If you're bringing up your child on a diet without meat (vegetarian) or without any food from an animal (vegan), they'll need two or three portions of vegetable proteins or nuts every day to make sure they get enough protein and iron.
Don't give whole nuts to children under five years old as they could choke. Grind nuts finely or use a smooth nut butter.
Read Food allergies for important information about peanut allergy.
Weaning your vegetarian baby
The advice on introducing solids at about six months is the same for vegetarian babies as for non-vegetarian babies. However, as your child gets older, there's a risk that a vegetarian or vegan diet may be low in iron and energy and too high in fibre.
You can make sure your child gets enough iron by giving them:
- fortified breakfast cereal
- dark green vegetables
- beans and lentils
- dried fruit, such as apricots, figs and prunes
Vitamin C in fruit and vegetables helps the body to absorb iron, so
include these at every mealtime.
You can help ensure that your child gets all the nutrients they need by giving them smaller and more frequent main meals, with one or two snacks in between, and making sure they eat a good variety of foods. You'll also need to make sure they get enough calcium, vitamin B12 and vitamin D.
The Department of Health recommends that all children aged six months to five years are given vitamin supplements containing vitamins A, C and D every day.
It's also recommended that babies who are being breastfed are given a daily vitamin D supplement from birth.
Babies who are having more than 500ml (about a pint) of infant formula a day shouldn't be given vitamin supplements because formula is fortified with certain nutrients and no other supplementation is required.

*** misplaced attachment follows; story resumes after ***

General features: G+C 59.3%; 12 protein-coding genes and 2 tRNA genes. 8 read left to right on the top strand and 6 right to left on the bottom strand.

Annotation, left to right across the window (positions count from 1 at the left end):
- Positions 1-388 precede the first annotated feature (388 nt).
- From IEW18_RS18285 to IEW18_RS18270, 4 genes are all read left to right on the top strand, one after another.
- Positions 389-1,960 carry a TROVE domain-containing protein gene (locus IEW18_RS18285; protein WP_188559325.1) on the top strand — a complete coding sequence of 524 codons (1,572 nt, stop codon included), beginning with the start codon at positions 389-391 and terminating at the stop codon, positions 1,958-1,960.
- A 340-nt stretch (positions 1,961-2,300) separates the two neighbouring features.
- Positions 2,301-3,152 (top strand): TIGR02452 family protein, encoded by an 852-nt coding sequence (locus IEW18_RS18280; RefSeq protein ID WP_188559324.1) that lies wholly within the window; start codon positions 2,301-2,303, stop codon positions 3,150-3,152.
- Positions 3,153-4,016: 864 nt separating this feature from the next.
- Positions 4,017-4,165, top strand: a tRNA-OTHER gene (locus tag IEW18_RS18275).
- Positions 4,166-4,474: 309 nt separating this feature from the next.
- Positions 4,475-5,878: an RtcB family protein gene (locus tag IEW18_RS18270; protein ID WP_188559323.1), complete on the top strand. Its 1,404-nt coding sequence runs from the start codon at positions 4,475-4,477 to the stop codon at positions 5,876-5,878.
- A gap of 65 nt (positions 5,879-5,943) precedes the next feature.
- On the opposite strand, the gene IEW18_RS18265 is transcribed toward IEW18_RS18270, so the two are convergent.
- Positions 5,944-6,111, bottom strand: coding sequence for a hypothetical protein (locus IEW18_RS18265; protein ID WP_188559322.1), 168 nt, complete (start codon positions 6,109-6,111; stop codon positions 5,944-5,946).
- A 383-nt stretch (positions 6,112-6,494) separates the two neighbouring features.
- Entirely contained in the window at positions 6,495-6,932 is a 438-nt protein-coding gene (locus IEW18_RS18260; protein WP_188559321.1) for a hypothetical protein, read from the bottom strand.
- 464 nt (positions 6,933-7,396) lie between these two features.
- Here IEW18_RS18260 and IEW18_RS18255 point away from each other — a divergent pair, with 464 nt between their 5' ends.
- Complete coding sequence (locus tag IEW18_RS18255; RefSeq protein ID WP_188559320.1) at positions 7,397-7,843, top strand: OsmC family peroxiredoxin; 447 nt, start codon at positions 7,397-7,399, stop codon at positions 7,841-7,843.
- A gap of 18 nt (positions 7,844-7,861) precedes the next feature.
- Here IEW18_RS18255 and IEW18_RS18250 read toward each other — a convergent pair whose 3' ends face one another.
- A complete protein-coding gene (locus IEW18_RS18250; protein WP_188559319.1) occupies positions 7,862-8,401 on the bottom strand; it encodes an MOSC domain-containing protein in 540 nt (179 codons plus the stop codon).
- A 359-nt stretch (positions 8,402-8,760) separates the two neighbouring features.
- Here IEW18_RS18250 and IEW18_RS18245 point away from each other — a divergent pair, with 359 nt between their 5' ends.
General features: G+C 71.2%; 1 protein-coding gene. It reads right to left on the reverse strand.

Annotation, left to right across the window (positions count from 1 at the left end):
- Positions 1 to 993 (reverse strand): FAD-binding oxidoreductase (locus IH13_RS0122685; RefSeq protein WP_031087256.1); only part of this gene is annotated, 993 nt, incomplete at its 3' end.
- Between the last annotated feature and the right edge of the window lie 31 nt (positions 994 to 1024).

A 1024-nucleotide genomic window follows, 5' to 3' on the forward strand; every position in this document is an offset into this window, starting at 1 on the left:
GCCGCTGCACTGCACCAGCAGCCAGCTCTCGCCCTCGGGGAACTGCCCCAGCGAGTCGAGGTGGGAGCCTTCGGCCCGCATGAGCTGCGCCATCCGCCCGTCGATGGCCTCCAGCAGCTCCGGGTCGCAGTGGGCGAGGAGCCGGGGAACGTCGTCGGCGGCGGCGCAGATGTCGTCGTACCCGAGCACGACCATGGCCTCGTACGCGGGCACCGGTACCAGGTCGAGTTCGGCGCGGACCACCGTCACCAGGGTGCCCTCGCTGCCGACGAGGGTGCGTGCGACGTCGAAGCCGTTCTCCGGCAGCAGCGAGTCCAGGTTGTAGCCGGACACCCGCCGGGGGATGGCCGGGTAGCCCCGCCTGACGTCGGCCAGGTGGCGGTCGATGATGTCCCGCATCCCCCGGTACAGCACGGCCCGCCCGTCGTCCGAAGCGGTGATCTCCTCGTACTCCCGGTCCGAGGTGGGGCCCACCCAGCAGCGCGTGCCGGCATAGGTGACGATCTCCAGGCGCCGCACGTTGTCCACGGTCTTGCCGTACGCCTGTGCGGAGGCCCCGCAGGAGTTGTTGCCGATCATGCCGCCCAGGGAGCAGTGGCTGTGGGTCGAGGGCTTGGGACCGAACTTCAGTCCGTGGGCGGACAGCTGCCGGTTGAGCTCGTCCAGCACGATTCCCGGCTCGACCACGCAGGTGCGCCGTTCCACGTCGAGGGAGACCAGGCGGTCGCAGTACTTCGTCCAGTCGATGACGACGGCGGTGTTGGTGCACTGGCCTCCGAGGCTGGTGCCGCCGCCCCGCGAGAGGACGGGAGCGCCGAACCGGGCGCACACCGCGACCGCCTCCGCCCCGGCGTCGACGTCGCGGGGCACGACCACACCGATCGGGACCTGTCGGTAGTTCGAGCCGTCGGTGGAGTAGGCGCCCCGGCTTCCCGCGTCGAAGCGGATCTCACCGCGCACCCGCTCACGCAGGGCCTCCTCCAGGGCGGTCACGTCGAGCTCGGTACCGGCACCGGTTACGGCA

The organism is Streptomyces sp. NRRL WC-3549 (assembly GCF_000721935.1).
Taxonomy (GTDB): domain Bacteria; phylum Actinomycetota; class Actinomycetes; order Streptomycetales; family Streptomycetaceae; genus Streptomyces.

Read more about vitamins for babies and toddlers.
Vegan diets for children
If you're breastfeeding and you're on a vegan diet, it's important that you take a vitamin D supplement. You may also need extra vitamin B12.
Take care when giving children a vegan diet. Young children need a good variety of foods to provide the energy and vitamins they need for growth.
A vegan diet can be bulky and high in fibre. This can mean that children get full up before they've taken in enough calories. Because of this, they may need extra supplements. Ask a dietitian or doctor for advice before introducing your child to solids.
Young children need lots of energy to grow and develop. Give vegan children high-calorie foods, such as hummus, bananas and smooth nut and seed butters (such as tahini and cashew or peanut butter). They still need starchy foods. However, don't give only wholegrain and wholemeal versions to children under five years old because they're high in fibre. For extra energy, you could add vegetable oils or vegan fat spreads to foods.
Pulses and food made from pulses are a good source of protein for vegan children. Nut and seed butters also contain protein. Always use smooth versions for babies and children under five years old. Breastfeeding until your child is two or more, or giving them soya-based formula milk if they are vegan, will help ensure they get enough protein.
Ask your GP for advice before using soya-based formula.
Fortified soya drinks often have added calcium. Some foods are also fortified with calcium, so check the label.
Fortified breakfast cereals and some yeast extracts contain vitamin B12. Your child may also need a supplement.
Omega-3 fatty acids
Some omega-3 fatty acids are found in certain vegetable oils, such as linseed, flaxseed, walnut and rapeseed oils. However, these are chemically different from the long chain omega-3 fatty acids found in oily fish. Evidence suggests that these short-chain fatty acids may not offer the same protection against heart disease as those found in oily fish.
Article provided by NHS Choices